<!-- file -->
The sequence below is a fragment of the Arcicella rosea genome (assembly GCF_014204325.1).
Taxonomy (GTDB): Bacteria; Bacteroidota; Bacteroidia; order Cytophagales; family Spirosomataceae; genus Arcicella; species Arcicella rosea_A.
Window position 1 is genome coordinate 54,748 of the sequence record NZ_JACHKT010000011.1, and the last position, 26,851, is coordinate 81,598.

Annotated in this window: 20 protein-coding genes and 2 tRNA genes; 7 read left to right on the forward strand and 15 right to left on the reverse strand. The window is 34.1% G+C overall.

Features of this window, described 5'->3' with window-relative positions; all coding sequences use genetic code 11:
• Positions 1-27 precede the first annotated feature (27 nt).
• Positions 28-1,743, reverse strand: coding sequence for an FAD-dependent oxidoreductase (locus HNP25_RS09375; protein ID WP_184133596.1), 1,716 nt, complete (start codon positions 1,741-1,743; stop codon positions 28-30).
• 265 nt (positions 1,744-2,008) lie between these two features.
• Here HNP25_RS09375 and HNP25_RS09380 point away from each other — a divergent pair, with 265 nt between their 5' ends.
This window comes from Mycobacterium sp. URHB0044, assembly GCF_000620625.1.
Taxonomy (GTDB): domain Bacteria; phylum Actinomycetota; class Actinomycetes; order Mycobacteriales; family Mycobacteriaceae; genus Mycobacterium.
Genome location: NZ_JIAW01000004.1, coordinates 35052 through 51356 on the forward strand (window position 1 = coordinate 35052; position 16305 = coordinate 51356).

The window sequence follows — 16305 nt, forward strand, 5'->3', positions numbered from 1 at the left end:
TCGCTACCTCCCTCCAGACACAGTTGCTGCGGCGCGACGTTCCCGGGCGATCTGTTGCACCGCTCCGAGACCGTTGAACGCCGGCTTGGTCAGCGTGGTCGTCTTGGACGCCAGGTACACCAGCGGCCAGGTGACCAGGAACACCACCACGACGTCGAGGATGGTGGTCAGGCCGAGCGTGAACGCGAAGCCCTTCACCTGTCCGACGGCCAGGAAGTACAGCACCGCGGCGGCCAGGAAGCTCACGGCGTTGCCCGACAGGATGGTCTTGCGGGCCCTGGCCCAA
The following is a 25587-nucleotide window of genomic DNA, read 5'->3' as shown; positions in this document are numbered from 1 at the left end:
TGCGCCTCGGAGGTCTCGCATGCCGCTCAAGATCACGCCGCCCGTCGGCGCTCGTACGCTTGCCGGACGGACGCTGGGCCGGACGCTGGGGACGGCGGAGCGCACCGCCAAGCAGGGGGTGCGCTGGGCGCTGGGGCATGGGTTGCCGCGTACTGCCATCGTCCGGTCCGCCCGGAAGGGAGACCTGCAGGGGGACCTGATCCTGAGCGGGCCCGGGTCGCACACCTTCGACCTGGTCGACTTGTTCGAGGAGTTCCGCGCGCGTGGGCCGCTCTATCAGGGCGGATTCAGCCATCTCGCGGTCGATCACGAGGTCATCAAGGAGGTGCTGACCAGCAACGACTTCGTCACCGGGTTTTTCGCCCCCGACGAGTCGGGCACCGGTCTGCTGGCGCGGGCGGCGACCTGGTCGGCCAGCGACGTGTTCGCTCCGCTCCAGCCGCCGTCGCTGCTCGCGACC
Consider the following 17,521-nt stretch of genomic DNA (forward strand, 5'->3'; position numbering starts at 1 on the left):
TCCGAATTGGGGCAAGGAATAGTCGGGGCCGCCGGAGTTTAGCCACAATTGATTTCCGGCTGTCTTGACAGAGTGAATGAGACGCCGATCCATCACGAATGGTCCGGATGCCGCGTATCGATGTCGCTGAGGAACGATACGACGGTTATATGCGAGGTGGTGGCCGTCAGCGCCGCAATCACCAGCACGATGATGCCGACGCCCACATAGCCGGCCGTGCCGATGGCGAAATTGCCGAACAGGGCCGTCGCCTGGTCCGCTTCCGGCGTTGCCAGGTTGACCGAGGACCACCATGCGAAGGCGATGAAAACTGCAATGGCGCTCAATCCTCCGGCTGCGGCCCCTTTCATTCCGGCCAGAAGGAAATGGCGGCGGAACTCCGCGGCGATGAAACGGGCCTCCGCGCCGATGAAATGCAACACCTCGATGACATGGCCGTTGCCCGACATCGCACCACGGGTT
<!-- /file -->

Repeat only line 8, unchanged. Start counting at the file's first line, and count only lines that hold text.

• 265 nt (positions 1,744-2,008) lie between these two features.